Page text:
FREEDOM FROM FORCED LABOUR AND MODERN SLAVERY

FREEDOM FROM FORCED LABOUR AND MODERN SLAVERY

Geographic coverage Siraha, Saptari and Dang
Project duration 1st June 2019 – 30th March  2022
Budget Euro 2,58,931
Funding partner/s  European Union
Target groups Bonded/Potential/Forced/Debt Bondage Labors and Vulnerable Women and Children 

 

Introduction

Bonded labour are used diversely in agricultural sectors, they can be seen exploited in agricultural land, barn, home, cattle grazing, ploughing, harrowing, husking etc. Age and gender too are factors that play into the nature of the task; male adults are used to plough the field and in harrowing while adult females are generally provided the task to pulverize the mud, clean the agricultural site and reap the harvest. Likewise boys are engaged in herding while girls are usually assigned the role of a helping hand in kitchen; garden, for washing clothes, fetching water etc. The origins of the system of BL in Nepal are in the Tharu practice of Kamaiya in the western region; for generations this was sustained as a patron-client relationship and was relatively non-abusive, yet exploitative. After the banning of Kamaiya labour, landlords moved towards share-cropping. Money is required to meet the cost of bulls, tools and other resources which is often taken in the form a loan and deducted from the shared crop (neo-bondage called Zirayat). The eastern region of Nepal including Saptari and Siraha districts and Dang in western Nepal have seen the rise of new forms of bonded labour in share cropping. Close to 95 per cent of Haruwa-Charuwa households and 94 per cent of Haliya households in this region are affected by forced labour. Ten per cent of all adult males; six per cent of adult females and one-quarter of the Tarai Dalits were in forced labour. Landlords and moneylenders often force them to pay 60 per cent interest on their survival needs. Wage payments are mostly in-kind and the cash value is only 50-60 percent of the minimum wage declared by the government. Endemic poverty, wage exploitation, and access to land, health and quality education continue to be major problems. Due to high rates of interest and low wages, there are few chances to exit the debt bondage that has been established.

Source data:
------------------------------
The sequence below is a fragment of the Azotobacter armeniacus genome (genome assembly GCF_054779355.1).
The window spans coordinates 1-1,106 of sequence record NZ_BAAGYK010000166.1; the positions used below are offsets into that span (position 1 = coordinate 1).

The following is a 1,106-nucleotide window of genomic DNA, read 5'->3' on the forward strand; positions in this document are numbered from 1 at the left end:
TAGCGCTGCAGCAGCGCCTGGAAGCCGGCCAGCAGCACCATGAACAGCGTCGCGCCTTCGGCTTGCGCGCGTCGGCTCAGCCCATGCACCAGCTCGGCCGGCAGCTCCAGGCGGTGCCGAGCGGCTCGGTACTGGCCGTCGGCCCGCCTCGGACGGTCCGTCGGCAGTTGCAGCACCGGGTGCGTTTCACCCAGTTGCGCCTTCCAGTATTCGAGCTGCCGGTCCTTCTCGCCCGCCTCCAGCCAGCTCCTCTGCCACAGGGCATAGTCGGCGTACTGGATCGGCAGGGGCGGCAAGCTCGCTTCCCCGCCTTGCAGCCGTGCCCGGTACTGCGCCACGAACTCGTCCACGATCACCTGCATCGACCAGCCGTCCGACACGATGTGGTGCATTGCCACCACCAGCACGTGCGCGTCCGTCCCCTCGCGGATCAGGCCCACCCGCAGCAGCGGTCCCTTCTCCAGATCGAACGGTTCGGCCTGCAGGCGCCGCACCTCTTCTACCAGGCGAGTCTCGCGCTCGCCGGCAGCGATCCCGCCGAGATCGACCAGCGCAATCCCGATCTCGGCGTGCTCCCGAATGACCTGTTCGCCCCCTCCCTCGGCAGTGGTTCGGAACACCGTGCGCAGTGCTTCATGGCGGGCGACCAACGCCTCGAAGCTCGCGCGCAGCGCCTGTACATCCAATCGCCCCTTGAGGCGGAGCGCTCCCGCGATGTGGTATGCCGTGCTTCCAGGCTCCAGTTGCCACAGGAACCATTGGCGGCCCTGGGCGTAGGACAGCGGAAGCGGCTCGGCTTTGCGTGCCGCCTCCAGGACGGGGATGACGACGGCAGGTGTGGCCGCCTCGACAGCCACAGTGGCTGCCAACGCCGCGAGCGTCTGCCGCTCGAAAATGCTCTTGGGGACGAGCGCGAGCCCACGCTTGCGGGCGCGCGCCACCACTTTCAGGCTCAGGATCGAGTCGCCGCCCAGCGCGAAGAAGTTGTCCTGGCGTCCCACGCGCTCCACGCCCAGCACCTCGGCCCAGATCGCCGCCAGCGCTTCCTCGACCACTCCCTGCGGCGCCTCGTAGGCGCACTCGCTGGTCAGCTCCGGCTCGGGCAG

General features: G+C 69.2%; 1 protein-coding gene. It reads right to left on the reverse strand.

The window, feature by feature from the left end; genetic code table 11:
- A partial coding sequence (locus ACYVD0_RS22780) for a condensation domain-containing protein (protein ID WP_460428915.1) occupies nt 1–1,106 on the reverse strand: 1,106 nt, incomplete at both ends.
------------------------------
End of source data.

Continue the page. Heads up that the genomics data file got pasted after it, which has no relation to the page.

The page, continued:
Objective:

To promote and ensure effective systems and mechanisms for prevention from bondage and access to human rights and entitlements through social mobilization, economic empowerment and rescue and rehabilitation of BL in the agriculture.

Expected Result:

  1. 30 Community Based organizations formed and 600 households of potential bonded labour from vulnerable communities mobilised, and made aware of rights and entitlements for preventing and addressing causes of bondage.
  2. Leadership of 300 rescued and potential bonded labors from vulnerable communities build to strengthen their agency and become human rights defenders in order to address causes and rescue of bonded labor
  3. Creation of good governance for increasing capacity and responsiveness of local and National  authorities and their institutions

About RRN

Rural Reconstruction Nepal (RRN) is a Nepali non-government, not for profit, social development organisation, initially set up as a small organisation in 1989

Contact Us

  • 288 Gairidhara Marg, Kathmandu, Nepal
  • +977 1 4004976, 4004985
  • rrn@rrn.org.np